One thing is for sure. There has been a cost to Nestlé/L'Oreal, a financial and a public relations cost, because the company continues to market its baby foods in breach of international standards.

Nestlé executives put profits before infant health. Making the unnecessary death and suffering appear on a company balance sheet through the boycott makes them, investors and shareholders take notice.

(And if you are now asking 'to what affect' read the blog 'The long haul').

Wednesday, November 15, 2006

Nestlé’s contempt for Brazilian law - my São Lourenço hat part 2

A while back I explained why in my mug shot on this page I am wearing a baseball cap. Someone has suggested I change the picture. Take the cap off, effectively. Well, I like it and it is a reminder of São Lourenço, in Minas Gerais state, Brazil.

São Lourenço is on Brazil's famous 'water circuit' of historic spa towns, and is built around a water park full of mineral springs credited with healing properties. For over a century people have visited the town to take the waters and, until the pharmaceutical companies expanded into Brazil after the second world war, doctors were taught 'crenology' - using mineral waters for health.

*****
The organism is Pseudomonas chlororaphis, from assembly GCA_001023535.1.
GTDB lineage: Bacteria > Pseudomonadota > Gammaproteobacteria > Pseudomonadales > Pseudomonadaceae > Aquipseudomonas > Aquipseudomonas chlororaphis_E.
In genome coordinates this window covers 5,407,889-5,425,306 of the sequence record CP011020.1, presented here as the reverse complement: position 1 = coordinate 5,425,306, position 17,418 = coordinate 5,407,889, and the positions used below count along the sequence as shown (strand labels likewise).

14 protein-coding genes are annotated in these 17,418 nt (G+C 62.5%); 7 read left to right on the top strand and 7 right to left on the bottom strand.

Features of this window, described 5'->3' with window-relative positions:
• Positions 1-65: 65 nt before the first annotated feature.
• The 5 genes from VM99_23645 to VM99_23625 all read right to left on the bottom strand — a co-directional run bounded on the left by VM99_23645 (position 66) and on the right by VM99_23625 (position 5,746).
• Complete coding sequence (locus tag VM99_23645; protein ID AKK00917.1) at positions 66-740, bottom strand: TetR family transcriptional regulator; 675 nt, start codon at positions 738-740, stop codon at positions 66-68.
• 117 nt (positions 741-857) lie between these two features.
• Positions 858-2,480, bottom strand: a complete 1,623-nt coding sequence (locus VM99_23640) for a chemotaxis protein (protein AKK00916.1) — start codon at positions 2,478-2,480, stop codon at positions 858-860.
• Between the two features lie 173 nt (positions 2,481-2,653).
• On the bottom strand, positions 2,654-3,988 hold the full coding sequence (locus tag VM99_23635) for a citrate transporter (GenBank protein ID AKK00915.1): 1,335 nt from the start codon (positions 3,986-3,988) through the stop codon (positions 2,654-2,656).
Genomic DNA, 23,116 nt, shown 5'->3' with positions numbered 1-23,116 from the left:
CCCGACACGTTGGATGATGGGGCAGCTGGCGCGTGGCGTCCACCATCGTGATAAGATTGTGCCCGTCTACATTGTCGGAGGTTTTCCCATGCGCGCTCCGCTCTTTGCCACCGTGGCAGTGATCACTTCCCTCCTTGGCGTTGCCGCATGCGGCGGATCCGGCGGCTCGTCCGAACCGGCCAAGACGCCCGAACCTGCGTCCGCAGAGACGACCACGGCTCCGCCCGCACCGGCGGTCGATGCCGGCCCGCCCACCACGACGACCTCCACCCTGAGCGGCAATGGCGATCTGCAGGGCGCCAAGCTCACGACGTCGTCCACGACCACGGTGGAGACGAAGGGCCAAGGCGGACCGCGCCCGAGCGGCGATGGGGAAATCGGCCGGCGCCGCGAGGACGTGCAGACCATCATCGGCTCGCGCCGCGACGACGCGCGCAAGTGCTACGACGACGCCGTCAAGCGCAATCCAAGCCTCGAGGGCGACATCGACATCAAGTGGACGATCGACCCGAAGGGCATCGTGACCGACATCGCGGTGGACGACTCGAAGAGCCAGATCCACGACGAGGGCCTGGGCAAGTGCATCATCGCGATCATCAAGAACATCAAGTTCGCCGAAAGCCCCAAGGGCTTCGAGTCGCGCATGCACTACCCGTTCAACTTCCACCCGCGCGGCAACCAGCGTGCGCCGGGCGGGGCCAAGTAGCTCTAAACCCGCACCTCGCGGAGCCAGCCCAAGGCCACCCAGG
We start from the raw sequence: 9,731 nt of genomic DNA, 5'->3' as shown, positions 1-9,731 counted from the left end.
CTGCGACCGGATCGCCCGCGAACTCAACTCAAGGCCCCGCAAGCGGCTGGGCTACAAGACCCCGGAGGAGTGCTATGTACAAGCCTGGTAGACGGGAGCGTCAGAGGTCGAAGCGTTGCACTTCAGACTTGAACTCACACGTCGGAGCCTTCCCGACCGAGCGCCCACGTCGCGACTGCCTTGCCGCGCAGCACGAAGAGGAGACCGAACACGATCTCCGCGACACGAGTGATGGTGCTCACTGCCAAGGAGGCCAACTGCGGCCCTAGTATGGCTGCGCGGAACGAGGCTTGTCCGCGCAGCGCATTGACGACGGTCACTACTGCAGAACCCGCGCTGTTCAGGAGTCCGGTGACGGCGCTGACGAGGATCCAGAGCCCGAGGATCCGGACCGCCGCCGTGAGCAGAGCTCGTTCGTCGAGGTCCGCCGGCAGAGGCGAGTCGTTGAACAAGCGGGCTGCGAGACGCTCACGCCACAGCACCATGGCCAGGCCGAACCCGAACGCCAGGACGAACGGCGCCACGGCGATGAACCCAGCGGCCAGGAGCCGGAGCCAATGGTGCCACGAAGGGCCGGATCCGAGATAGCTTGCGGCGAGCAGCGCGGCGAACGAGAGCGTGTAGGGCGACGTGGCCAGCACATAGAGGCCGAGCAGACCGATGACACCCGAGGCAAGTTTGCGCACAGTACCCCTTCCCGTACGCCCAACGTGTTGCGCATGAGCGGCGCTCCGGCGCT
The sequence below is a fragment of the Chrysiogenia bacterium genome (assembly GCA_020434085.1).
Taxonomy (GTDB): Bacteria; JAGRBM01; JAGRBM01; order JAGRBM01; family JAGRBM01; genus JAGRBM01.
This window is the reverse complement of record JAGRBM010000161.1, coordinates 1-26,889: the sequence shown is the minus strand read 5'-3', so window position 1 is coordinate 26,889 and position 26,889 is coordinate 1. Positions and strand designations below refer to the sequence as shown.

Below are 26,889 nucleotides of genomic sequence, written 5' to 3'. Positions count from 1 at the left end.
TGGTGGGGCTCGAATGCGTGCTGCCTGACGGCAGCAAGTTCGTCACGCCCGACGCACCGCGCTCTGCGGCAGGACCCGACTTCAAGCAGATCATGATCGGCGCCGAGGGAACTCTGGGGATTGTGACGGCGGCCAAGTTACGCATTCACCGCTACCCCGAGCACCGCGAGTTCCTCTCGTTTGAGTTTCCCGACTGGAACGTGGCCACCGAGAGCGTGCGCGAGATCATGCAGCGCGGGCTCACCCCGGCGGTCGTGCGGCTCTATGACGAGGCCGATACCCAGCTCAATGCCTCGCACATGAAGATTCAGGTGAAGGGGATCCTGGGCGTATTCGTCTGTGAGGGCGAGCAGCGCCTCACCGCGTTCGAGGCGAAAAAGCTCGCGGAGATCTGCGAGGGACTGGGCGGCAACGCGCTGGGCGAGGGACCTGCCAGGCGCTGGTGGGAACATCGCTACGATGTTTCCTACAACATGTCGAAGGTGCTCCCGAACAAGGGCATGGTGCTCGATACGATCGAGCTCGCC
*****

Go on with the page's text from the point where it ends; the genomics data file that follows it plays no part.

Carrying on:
I first visited São Lourenço on a honeymoon tour of Brazil in 2001 and did not realize at that time that the eerily humming concrete building we strayed across in one corner was owned by Nestlé. The park fell into its hands when it took over the Perrier bottled water company in 1992. It was only later that I was contacted by residents of the town who had come across the boycott we promote over Nestlé's aggressive marketing of baby foods and were looking for help with their campaign. Then I learned of the destruction of this wonder of nature through Nestlé's sinking of two massive wells to extract water for supplying its Pure Life brand across Brazil. The volumes drawn off were affecting the other springs. One of which dried up. Others changed their mineral composition and long-time visitors started to complain and to stop visiting. The ground started to subside and the chapel like buildings over the springs began to crack.